Yrka submission to ENRC on Melb Future Water Supply, 29 August

The Yarra Riverkeeper Association Inc’s
Submission to
The Environment and Natural Resources Committee’s Inquiry
Melbourne’s Future Water Supply
In an average year, 70% of Melbourne’s water supply is sourced from the
catchment of the Yarra River, and as a consequence river flows are reduced by
about 50%. However in recent years of less-than-average rainfall, flows to the
Yarra have been very much lower. According to figures from Melbourne
Water, the total flow in the past year (to 24 August 2008) was just 12% of the
Yarra’s average natural flow1.
The river is suffering severely from low flows, and this situation is
attributable not just to the low rainfall but also to the ongoing and large
amount of water extracted to supply Melbourne. So any consideration of
Melbourne’s future water supply must take proper account of the Yarra’s
Melbourne Water commissioned a comprehensive, scientific investigation of
water flows in the Yarra River in a study completed in 2005. It concluded that
the health of the river was suffering from low flows, and recommended the
minimum pattern of flows needed to restore/maintain a healthy waterway.
In response the State Government agreed in 2006 to deliver some of these socalled “environmental flows” which amounted to 17 GL/year or only about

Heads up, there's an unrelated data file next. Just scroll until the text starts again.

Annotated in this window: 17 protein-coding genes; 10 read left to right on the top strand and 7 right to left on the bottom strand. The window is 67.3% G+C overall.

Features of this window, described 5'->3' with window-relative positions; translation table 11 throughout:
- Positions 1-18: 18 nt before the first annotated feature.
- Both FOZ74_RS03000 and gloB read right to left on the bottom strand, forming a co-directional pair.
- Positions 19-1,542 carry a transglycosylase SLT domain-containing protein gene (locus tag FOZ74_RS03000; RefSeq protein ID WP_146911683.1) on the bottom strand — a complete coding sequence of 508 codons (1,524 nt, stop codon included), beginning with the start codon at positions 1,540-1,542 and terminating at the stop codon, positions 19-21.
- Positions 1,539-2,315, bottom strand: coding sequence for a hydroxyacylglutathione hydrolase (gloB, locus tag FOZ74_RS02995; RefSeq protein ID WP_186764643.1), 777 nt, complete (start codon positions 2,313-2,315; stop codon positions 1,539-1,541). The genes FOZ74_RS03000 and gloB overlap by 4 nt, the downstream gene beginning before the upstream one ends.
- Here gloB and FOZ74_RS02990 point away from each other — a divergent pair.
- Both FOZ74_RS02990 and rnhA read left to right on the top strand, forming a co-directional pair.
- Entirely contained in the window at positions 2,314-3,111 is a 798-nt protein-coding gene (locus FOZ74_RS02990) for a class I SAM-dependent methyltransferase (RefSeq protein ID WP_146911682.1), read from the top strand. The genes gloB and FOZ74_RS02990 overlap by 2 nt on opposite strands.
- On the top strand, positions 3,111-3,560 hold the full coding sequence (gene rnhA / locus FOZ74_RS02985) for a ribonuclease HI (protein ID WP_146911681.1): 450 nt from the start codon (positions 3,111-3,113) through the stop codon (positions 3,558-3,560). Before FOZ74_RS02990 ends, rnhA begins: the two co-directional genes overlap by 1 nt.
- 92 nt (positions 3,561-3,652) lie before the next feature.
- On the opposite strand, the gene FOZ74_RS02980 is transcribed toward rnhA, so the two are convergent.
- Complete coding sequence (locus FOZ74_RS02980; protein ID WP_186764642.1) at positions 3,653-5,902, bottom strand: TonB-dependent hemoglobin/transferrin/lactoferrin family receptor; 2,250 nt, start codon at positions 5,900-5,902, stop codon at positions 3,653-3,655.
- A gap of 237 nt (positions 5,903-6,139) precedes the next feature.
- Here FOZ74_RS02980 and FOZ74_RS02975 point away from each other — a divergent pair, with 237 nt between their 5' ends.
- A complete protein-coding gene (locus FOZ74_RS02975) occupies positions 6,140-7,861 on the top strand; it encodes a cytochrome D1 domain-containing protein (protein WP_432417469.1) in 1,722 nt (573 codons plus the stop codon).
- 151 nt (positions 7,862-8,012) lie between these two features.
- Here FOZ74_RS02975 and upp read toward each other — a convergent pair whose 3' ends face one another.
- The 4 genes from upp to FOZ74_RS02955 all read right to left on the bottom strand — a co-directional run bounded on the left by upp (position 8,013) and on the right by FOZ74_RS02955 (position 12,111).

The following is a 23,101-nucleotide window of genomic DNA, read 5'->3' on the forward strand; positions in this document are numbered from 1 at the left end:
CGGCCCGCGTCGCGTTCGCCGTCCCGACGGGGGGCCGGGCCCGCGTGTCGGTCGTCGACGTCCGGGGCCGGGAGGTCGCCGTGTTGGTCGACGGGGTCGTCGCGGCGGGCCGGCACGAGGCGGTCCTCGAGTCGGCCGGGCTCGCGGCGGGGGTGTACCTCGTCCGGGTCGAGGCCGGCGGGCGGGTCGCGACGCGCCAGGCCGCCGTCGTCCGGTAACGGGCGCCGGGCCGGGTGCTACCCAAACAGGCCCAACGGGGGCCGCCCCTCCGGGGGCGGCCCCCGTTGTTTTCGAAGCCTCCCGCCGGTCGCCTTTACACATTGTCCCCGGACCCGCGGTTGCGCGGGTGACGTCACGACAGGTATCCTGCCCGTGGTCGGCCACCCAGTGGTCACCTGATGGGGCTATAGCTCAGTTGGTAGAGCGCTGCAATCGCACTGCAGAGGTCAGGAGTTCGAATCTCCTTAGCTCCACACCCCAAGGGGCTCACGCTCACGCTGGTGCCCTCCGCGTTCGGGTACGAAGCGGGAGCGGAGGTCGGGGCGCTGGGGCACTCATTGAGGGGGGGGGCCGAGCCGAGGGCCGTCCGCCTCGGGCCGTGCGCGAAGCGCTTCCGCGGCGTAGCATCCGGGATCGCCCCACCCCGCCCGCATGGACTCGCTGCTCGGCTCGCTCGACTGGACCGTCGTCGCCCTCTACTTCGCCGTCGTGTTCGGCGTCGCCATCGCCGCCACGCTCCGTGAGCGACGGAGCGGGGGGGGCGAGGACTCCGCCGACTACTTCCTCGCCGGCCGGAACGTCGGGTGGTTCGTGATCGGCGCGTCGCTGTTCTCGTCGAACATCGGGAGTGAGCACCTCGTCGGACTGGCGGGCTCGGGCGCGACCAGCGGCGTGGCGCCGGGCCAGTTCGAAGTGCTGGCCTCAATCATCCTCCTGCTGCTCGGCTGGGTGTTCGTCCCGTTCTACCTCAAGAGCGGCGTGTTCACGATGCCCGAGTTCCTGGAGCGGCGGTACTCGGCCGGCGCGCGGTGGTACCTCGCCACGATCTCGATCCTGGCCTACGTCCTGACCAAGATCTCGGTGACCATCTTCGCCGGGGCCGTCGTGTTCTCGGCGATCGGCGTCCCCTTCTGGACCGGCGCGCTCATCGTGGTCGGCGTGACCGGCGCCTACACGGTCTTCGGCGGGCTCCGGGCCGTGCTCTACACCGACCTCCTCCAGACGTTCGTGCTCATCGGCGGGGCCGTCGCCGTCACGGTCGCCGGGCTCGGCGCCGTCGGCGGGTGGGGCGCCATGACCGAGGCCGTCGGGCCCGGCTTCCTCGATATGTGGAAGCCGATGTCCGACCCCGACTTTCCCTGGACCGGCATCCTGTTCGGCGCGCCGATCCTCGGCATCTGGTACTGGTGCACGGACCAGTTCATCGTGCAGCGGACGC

2% of the average natural flow.
The environmental flows have never been delivered, and the river has
continued to suffer as a result. Then in most recent months the government
decided to take an extra 10 GL/year of water from the river, over and above
the previous water extraction arrangements.
The Yarra River is Melbourne’s most valuable natural asset. It plays an
important role in the social and economic wellbeing of the city. It is the
centrepiece and life blood of the largest Green Wedge area, the lungs of the
city. But the river is being sacrificed in our current approach to water supply.
That is contrary to the principle of sustainability and contrary to our
responsibility to future Melburnians. The manner is which Melbourne is
supplied with water in the future is critical to the health of the Yarra River.
This percentage is based on mean daily flows figures at Warrandyte. In the 52 weeks to 24/8/08, the
flow was 260 ML/day according to Melbourne Water’s Website. The long term average (assuming no
water extraction) was estimated to be 2203 ML/day according to the 2005 study by SKM
(commissioned by Melbourne Water) Determination of the Minimum Environmental Water
Requirement for the Yarra River.
How then should Melbourne be supplied with water in the future?
The goal should be that Melbourne becomes self-sufficient in water. This
means utilising only the water resources at hand (ie. not taking water from
elsewhere) whilst ensuring that enough water is left in our rivers to sustain
them. Here are some components of such a water supply system.
Stronger demand management
A more potent mix of education, regulation and market measures is
possible and warranted to reduce water demand. Consider, for example,